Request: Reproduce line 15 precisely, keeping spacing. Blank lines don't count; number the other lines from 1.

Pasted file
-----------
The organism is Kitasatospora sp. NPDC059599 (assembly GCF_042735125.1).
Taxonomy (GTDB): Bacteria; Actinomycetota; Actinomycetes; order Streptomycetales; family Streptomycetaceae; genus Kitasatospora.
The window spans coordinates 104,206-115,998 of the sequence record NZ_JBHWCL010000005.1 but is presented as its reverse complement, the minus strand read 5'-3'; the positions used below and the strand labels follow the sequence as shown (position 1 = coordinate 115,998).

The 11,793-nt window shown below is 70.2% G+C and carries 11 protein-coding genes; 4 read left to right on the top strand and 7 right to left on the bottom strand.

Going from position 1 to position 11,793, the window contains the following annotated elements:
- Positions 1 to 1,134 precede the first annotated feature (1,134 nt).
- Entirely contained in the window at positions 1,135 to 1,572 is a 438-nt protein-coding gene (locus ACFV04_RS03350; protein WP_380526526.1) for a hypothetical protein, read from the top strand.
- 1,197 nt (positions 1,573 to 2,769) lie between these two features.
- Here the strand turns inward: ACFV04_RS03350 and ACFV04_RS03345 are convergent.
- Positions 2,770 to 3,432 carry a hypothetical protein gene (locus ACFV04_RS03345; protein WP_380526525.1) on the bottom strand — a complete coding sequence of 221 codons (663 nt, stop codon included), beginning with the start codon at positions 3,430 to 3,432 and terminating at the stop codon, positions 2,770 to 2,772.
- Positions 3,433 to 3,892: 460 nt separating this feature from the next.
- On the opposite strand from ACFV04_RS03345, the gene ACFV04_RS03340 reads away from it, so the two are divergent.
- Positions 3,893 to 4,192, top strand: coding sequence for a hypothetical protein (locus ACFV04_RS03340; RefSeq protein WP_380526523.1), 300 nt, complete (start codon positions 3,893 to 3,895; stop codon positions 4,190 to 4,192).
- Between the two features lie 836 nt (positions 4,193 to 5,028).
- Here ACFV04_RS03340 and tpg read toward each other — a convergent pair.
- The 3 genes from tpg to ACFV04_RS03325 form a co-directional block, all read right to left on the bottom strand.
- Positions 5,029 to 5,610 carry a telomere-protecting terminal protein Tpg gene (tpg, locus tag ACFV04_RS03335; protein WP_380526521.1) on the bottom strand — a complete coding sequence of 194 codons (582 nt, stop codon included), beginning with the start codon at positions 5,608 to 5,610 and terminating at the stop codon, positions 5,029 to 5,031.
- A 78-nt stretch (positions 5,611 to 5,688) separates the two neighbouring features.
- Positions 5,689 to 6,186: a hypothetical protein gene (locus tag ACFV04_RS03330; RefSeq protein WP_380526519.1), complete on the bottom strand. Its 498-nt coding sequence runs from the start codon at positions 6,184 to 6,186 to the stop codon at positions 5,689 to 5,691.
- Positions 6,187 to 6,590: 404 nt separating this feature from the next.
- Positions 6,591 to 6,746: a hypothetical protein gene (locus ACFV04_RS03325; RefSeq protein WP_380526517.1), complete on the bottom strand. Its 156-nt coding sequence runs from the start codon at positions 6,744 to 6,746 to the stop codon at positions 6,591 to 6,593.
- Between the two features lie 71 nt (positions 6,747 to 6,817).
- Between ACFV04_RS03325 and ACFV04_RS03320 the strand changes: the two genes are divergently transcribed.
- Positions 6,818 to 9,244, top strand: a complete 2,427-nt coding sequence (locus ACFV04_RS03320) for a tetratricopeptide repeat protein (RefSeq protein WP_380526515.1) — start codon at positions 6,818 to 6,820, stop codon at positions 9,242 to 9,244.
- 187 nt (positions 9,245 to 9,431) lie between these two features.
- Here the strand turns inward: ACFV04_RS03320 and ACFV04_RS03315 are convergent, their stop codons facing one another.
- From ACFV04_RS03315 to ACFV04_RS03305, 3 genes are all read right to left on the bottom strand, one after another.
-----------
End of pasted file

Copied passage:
- Here ACFV04_RS03340 and tpg read toward each other — a convergent pair.